A UK Coastal Trip – Brighton

From Newhaven the coast road trims the clifftop villages of Peacehaven and Saltdean. There is no access down to the beach along here, only a wonderful panorama of the coastline as its curves and slopes stretch into the distance.

Brighton

Some consider Brighton to be the queen of British seaside resorts. Its centre piece is the Royal Pavilion, created in the early 19th century by the Prince Regent, later George IV. Fashionable society followed and the town expanded, its elegant terraces and squares surrounding the old fishing village of Brighthelmstone. The narrow streets of the old village are pedestrianised and known as The Lanes, their many antique, clothes and jewellery shops popular amongst visitors & townsfolk alike.

The beach of smooth pebbles is lined with bars, cafes & restaurants, seaside paraphernalia, crafts, rides and spaces for basketball, beach volleyball and other sports activities. The British Airways i360 a 162-metre observation tower is a new addition, opened in 2016.  A wide path weaves its way around, linking them all up together. A series of steps lead up from here to a wide esplanade and a cycle path and crossings over the road into town.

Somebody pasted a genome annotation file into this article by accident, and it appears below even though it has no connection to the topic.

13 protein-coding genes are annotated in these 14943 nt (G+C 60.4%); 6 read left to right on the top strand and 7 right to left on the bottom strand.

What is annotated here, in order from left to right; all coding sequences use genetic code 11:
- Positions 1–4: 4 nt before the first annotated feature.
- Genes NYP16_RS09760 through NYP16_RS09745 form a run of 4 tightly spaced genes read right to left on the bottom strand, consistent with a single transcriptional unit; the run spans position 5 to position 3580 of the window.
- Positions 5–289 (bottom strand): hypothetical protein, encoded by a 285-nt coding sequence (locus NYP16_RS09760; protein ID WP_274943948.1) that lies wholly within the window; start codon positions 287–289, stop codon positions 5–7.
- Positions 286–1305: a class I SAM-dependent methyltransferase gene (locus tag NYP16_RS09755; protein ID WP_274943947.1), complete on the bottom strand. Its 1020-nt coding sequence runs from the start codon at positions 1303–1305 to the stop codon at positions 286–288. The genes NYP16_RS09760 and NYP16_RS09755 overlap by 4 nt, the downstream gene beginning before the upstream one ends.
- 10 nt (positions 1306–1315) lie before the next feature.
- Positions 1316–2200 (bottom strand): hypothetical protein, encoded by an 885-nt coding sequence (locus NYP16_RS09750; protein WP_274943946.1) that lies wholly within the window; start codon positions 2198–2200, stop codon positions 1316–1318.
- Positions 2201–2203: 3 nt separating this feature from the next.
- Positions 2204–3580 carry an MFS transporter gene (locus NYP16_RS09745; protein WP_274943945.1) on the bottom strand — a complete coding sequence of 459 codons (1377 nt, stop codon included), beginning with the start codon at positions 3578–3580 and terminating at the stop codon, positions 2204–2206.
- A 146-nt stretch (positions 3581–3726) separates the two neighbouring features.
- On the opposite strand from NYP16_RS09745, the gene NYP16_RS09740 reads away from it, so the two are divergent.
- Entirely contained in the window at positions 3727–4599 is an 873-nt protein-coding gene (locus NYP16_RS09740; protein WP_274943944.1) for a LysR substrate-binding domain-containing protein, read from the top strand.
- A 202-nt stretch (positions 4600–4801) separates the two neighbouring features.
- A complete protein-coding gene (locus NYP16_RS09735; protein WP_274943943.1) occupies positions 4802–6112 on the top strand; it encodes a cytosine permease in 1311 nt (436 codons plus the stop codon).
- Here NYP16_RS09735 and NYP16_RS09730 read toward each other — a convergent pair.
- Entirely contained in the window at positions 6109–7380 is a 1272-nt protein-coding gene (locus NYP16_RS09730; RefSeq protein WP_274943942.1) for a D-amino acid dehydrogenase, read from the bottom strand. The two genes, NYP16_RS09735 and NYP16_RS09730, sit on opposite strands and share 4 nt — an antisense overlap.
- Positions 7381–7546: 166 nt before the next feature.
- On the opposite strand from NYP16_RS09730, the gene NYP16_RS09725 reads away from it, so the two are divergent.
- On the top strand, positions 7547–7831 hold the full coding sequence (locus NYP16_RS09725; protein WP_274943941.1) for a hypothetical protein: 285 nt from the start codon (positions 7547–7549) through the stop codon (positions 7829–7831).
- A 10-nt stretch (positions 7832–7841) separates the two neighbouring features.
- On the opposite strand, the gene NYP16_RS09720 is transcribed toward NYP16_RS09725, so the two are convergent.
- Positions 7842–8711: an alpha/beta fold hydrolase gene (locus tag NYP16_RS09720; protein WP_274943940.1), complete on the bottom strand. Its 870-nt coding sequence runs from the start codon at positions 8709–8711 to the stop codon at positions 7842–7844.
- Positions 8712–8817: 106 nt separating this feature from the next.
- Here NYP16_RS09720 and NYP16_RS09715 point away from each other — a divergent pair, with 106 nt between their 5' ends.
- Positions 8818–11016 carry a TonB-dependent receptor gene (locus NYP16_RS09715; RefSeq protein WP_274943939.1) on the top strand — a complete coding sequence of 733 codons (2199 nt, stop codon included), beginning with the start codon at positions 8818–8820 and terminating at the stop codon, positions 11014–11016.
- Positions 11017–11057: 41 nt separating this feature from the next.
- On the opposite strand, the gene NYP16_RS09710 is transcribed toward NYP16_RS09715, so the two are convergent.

Brighton has two piers. The Palace Pier, with its arcades and funfair at the far end, keeps company the skeleton of its poor relation. The old West Pier remains a wreck after it was destroyed by fire in 2003.

Volk’s Electric Railway, the first such railway in the UK, opened in 1883 and still rattles along the sea front.

Hove

Hove merges seamlessly into Western Lawns and Portslade-by-Sea. Brighton’s sister resort along the beach is more sedate with many elegant crescents and terraces.

Southwick

The road then moves away from the beach along a small inlet, the commercial part of Portslade with warehouses and timber yards, until it reaches Southwick. On the landward side residential homes keep an eye on the comings and goings on the water.

The River Adur flows downstream through the busy port and village of Shoreham. In the summer, a ferry takes passengers across the  estuary to reach the beach which has been built on a shingle bank between the river and the sea. The Adur enters the sea at Southwick and the modern lifeboat station.

 

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